The UK High Commissioner Terence Shone noted in his despatch giving an account of the transfer of power in Delhi that ‘The climax came at the stroke of midnight, when the moment of the transfer of power was marked by the blowing of whistles, hooters and conch shells. In the Assembly itself a cry of “Mahatma Gandhi Ki-jai” was raised.’
Independent India and Pakistan came into being on 14/15 August 1947. The end of empire, what was termed the “transfer of power” from the British perspective, came in carefully managed ceremonies, in Karachi on 14 August at the Legislative Assembly; and at Delhi on 15 August. After attending the ceremony in Karachi, Lord Mountbatten, the Viceroy, flew back to Delhi on 14 August. Late in the evening a resolution was passed proclaiming independence and inviting Mountbatten to be the first Governor General of India.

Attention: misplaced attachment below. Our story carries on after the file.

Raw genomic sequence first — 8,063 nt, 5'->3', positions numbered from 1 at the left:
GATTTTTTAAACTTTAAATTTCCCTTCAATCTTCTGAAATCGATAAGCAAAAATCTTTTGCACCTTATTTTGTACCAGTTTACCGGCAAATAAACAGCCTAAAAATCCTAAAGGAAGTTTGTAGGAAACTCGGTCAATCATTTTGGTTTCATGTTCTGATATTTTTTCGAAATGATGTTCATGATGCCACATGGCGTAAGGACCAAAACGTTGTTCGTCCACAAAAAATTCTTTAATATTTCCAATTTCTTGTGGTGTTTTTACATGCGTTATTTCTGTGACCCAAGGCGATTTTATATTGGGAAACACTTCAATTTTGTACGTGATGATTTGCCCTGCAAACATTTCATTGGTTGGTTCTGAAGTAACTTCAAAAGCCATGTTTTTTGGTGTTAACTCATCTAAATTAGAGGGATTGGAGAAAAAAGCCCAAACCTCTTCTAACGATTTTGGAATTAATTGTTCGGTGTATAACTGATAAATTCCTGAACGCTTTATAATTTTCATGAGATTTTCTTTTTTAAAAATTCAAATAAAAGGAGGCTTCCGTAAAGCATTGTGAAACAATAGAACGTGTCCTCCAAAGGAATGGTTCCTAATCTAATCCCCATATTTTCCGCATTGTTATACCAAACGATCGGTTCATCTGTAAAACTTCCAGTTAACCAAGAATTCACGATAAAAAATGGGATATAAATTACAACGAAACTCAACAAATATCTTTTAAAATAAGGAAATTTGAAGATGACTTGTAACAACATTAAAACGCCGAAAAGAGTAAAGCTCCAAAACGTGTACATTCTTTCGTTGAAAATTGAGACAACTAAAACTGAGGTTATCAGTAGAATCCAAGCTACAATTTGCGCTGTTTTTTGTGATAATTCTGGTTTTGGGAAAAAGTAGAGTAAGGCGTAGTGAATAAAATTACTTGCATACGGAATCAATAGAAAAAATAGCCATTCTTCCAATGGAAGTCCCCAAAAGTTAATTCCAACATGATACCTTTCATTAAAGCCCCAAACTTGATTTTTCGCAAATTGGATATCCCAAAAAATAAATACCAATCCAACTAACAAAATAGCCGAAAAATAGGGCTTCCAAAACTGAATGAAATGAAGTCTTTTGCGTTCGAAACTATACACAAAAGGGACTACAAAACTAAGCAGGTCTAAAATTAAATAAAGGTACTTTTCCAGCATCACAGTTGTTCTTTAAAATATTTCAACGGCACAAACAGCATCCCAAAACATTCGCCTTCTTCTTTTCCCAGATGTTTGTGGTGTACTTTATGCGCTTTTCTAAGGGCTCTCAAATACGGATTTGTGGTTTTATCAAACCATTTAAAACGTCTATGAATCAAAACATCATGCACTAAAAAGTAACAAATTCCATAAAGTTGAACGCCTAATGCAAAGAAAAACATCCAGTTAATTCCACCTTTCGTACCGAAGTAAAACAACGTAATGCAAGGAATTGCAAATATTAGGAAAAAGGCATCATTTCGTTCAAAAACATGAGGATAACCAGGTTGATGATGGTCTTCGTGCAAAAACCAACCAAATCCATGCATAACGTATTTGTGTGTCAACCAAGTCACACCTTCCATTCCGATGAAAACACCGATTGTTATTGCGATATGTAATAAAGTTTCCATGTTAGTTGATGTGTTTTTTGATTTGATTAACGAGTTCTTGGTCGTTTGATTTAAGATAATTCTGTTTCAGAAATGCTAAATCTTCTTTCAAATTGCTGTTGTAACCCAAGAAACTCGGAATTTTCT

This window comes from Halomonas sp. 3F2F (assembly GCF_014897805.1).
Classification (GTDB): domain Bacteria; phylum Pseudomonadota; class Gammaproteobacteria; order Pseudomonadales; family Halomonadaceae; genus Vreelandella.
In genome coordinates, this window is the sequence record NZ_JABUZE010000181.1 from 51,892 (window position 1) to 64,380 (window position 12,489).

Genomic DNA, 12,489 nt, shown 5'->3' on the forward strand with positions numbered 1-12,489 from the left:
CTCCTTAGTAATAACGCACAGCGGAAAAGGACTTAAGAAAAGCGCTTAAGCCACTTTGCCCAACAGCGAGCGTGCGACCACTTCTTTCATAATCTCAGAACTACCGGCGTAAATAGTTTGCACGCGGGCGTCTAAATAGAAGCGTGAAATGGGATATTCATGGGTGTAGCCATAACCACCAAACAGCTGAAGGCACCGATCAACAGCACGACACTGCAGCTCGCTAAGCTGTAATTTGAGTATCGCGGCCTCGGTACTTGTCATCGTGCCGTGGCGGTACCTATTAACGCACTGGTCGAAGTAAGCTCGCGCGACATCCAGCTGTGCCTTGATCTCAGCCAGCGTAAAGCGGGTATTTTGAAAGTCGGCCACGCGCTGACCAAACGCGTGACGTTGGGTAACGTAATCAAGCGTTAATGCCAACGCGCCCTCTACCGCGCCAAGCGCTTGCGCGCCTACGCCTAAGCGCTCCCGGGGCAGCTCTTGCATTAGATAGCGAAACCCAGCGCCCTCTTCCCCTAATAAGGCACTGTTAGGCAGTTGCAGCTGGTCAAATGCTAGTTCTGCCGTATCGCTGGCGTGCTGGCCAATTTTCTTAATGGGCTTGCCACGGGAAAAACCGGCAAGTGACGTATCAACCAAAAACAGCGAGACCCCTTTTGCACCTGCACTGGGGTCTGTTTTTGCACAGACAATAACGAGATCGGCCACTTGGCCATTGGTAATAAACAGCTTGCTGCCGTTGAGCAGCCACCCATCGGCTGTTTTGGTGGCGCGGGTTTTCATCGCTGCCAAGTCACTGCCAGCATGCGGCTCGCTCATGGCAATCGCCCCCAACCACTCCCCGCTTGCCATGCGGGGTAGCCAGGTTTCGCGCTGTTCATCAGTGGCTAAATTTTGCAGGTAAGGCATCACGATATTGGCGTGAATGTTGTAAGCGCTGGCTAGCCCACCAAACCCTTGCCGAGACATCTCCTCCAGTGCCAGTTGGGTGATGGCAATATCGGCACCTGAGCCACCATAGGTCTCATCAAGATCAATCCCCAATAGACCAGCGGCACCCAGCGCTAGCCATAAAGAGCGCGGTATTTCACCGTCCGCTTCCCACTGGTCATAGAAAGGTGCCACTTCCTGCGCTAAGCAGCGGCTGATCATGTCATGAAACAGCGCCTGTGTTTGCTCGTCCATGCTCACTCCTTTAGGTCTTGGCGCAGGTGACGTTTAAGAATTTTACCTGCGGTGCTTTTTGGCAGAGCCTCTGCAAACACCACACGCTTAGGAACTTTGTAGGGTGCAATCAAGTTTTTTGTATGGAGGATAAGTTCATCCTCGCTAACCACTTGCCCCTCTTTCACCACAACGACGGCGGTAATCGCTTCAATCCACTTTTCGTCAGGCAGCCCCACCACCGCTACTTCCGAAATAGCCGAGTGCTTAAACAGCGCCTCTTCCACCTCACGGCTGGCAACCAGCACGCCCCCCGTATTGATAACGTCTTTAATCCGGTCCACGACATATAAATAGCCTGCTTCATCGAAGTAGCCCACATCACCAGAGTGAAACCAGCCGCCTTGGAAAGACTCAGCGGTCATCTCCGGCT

The University of Southampton is the home of the Broadlands Archives (MS 62) which include the papers of Lord and Lady Mountbatten. These Mountbatten papers contain material both of national and international significance, with approximately 250,000 papers and 50,000 photographs. A unique view of the transfer of power in India is provided by Mountbatten’s official papers as the last Viceroy of India. Further material can be found in the archive of Alan Campbell-Johnson (MS 350). In February 1947 Campbell-Johnson became the press attaché to a Viceroy of India, accompanying Lord Mountbatten to India and remaining with him throughout the transition of power and Mountbatten’s time as Governor General of India.